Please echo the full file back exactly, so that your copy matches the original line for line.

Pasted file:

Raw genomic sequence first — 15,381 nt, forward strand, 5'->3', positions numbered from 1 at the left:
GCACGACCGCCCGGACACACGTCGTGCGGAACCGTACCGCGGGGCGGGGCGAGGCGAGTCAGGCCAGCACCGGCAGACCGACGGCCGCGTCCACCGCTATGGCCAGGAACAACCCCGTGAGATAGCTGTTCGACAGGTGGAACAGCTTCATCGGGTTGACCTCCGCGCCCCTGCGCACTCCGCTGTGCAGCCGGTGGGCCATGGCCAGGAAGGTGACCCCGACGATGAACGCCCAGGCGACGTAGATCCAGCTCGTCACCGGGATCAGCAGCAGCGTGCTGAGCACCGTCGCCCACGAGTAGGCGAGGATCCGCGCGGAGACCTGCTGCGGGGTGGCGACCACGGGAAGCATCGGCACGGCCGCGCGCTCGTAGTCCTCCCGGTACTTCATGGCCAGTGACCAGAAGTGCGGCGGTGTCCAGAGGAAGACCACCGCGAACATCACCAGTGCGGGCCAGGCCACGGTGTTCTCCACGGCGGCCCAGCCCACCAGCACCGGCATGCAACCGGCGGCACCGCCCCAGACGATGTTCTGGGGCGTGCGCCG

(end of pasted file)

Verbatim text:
Raw genomic sequence first — 15,381 nt, forward strand, 5'->3', positions numbered from 1 at the left:
GCACGACCGCCCGGACACACGTCGTGCGGAACCGTACCGCGGGGCGGGGCGAGGCGAGTCAGGCCAGCACCGGCAGACCGACGGCCGCGTCCACCGCTATGGCCAGGAACAACCCCGTGAGATAGCTGTTCGACAGGTGGAACAGCTTCATCGGGTTGACCTCCGCGCCCCTGCGCACTCCGCTGTGCAGCCGGTGGGCCATGGCCAGGAAGGTGACCCCGACGATGAACGCCCAGGCGACGTAGATCCAGCTCGTCACCGGGATCAGCAGCAGCGTGCTGAGCACCGTCGCCCACGAGTAGGCGAGGATCCGCGCGGAGACCTGCTGCGGGGTGGCGACCACGGGAAGCATCGGCACGGCCGCGCGCTCGTAGTCCTCCCGGTACTTCATGGCCAGTGACCAGAAGTGCGGCGGTGTCCAGAGGAAGACCACCGCGAACATCACCAGTGCGGGCCAGGCCACGGTGTTCTCCACGGCGGCCCAGCCCACCAGCACCGGCATGCAACCGGCGGCACCGCCCCAGACGATGTTCTGGGGCGTGCGCCG